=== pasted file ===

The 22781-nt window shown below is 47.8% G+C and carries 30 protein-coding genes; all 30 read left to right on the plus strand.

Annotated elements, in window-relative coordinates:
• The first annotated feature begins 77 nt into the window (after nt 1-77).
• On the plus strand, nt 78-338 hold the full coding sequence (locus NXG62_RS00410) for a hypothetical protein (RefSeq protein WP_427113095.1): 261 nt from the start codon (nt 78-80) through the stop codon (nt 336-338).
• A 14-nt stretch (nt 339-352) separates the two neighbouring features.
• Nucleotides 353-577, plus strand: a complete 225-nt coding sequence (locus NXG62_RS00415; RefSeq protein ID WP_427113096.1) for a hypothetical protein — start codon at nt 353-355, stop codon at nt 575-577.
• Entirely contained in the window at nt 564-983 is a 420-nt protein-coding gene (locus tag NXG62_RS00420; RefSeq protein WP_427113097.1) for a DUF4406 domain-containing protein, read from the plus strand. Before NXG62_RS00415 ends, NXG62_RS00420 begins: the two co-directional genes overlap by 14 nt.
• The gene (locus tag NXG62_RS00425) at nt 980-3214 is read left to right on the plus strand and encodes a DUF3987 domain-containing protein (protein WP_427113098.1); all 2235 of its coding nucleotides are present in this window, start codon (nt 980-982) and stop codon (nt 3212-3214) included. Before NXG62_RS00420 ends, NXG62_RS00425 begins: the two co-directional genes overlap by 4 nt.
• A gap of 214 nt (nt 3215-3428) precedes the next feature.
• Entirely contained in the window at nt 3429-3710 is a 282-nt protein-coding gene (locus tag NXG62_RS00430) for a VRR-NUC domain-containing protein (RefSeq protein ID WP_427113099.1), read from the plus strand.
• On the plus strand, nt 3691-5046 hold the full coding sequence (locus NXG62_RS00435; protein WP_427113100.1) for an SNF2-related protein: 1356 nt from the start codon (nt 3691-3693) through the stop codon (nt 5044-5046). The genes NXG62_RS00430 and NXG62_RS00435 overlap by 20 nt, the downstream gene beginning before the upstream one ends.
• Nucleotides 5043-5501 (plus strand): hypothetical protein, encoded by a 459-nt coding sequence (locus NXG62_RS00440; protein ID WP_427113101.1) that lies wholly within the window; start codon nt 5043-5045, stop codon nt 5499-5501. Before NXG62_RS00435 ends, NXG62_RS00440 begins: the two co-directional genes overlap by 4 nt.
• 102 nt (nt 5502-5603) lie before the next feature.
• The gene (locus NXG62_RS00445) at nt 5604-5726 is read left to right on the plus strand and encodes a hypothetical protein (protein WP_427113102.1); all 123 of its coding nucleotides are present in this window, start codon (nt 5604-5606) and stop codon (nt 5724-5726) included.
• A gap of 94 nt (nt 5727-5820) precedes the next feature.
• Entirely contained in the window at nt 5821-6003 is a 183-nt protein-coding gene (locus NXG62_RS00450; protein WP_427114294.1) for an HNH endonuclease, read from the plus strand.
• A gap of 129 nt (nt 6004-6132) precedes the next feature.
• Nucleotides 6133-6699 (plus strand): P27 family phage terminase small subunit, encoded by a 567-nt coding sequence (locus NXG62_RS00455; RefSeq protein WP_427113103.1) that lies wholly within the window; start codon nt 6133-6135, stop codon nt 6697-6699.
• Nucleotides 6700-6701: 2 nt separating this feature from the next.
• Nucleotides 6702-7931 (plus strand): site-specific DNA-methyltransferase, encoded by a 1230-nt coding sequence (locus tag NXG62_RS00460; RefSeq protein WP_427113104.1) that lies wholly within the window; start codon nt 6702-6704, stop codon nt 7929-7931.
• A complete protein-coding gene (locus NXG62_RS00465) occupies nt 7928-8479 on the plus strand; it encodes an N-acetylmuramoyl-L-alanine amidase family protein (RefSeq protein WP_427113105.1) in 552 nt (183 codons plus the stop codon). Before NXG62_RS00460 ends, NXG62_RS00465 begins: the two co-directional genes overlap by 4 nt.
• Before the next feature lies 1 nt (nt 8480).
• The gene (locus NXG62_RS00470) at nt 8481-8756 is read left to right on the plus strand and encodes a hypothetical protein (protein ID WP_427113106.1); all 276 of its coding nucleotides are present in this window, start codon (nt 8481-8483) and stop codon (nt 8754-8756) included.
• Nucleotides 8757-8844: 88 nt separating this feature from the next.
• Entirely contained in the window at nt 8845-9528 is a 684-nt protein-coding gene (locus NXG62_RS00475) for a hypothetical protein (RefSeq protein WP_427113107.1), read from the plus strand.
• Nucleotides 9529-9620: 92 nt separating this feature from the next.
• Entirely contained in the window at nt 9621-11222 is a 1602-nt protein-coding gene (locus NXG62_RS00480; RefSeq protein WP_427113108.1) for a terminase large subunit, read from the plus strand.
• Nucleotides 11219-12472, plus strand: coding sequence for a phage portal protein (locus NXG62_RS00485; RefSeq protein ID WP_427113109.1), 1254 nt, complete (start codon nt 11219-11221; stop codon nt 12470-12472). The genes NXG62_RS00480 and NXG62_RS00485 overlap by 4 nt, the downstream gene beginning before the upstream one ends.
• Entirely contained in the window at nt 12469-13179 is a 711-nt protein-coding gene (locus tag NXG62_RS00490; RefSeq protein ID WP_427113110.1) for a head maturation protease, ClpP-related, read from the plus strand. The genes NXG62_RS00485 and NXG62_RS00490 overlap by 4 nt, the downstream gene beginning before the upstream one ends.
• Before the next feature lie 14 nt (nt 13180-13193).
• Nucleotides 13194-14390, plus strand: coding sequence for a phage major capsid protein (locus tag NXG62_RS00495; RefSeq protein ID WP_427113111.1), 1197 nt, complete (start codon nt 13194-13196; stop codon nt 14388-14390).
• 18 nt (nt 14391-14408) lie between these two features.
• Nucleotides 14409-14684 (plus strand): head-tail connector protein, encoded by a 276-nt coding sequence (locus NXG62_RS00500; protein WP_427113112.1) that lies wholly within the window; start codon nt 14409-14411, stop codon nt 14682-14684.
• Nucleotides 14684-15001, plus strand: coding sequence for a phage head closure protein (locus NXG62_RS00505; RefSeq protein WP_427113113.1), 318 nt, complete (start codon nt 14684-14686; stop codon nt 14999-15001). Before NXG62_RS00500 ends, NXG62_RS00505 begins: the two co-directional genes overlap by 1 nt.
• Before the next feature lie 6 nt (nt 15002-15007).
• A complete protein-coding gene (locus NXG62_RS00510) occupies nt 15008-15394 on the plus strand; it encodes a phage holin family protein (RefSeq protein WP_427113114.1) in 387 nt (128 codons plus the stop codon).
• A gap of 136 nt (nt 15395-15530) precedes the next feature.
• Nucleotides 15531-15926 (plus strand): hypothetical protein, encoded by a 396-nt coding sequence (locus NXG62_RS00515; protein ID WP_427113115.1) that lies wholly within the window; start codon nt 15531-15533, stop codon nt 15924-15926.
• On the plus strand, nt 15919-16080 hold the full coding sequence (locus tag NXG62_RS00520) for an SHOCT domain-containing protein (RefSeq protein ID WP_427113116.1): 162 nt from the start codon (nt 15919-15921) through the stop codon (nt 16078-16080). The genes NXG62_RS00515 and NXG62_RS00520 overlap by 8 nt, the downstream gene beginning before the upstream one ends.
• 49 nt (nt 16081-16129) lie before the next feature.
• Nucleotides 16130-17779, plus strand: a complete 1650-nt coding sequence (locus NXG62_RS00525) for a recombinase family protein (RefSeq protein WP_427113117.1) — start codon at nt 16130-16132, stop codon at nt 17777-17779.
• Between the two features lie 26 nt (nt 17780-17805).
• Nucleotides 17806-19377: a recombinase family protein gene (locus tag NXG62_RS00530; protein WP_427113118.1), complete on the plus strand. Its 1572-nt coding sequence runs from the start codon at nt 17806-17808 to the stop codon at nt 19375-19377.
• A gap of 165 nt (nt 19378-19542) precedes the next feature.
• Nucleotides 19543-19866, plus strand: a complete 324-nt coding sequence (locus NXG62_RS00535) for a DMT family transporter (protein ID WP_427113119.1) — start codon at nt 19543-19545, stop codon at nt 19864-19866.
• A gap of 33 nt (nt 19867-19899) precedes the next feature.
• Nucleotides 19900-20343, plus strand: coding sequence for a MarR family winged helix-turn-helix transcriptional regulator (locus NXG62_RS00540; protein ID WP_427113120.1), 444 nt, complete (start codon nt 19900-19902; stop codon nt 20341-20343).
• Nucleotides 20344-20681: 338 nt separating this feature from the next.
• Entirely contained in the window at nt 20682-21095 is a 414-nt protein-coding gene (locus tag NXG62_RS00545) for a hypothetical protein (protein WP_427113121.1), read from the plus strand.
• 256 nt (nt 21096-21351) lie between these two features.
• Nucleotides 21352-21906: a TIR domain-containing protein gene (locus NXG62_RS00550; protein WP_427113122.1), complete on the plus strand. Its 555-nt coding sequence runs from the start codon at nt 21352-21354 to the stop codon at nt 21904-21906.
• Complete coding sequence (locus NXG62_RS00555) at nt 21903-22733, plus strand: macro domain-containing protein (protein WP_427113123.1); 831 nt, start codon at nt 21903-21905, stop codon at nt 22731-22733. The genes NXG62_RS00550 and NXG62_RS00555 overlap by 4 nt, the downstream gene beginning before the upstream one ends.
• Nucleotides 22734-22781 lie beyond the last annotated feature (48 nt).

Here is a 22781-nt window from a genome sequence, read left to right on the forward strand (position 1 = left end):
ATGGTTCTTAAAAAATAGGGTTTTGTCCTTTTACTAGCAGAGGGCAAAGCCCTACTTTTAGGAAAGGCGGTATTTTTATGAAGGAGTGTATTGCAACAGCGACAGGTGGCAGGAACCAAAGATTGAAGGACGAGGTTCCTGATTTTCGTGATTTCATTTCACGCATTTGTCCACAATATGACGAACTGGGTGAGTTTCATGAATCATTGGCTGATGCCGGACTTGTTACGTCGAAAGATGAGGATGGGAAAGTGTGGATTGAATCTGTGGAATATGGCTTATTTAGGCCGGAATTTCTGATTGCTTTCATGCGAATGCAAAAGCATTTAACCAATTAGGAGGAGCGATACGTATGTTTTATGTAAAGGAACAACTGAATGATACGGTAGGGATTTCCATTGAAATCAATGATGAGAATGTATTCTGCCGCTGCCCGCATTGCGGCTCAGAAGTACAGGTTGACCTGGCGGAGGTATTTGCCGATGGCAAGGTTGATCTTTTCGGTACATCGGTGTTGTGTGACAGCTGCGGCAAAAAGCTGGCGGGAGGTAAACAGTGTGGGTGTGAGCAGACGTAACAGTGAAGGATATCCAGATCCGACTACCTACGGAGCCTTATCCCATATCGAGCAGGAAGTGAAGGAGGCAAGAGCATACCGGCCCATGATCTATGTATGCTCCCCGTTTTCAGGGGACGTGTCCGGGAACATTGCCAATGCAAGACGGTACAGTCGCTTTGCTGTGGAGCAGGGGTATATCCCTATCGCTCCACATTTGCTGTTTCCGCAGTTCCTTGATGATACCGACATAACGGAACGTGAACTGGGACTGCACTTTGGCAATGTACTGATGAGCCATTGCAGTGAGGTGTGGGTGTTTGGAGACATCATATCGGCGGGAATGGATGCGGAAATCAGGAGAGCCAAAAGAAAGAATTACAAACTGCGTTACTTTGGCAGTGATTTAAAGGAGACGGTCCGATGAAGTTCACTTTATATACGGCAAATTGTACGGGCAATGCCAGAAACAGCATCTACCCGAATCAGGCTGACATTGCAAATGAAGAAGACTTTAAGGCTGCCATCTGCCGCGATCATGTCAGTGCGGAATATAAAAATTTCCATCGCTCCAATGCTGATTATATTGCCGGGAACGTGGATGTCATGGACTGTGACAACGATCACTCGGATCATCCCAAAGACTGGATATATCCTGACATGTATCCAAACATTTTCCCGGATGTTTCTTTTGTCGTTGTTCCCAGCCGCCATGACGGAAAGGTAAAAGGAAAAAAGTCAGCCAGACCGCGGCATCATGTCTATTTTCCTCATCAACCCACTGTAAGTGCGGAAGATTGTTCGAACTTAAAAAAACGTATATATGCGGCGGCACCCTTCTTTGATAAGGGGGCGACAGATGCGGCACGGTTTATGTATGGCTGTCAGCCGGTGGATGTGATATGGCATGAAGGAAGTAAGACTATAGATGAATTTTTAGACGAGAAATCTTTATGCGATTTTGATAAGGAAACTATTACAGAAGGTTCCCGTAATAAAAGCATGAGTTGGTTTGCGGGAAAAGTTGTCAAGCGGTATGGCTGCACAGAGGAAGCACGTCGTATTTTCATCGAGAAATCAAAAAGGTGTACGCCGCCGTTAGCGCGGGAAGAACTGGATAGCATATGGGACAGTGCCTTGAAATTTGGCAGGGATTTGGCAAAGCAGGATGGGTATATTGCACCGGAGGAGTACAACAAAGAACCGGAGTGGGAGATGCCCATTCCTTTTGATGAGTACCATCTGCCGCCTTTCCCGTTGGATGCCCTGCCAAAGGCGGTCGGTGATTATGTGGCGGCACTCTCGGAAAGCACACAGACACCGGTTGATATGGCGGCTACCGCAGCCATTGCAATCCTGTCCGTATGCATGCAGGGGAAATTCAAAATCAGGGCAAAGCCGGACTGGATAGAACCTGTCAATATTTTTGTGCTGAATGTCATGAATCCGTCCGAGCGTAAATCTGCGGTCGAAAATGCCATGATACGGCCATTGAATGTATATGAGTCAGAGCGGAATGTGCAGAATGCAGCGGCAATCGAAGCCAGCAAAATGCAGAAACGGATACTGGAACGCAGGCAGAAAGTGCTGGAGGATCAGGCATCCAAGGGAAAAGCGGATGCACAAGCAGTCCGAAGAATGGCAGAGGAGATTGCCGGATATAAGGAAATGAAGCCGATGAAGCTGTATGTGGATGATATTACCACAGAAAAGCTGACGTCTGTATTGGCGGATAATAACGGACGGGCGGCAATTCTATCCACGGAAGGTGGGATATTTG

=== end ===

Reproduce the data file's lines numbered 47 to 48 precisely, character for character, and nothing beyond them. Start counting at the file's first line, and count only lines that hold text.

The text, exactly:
• Nucleotides 19900-20343, plus strand: coding sequence for a MarR family winged helix-turn-helix transcriptional regulator (locus NXG62_RS00540; protein ID WP_427113120.1), 444 nt, complete (start codon nt 19900-19902; stop codon nt 20341-20343).
• Nucleotides 20344-20681: 338 nt separating this feature from the next.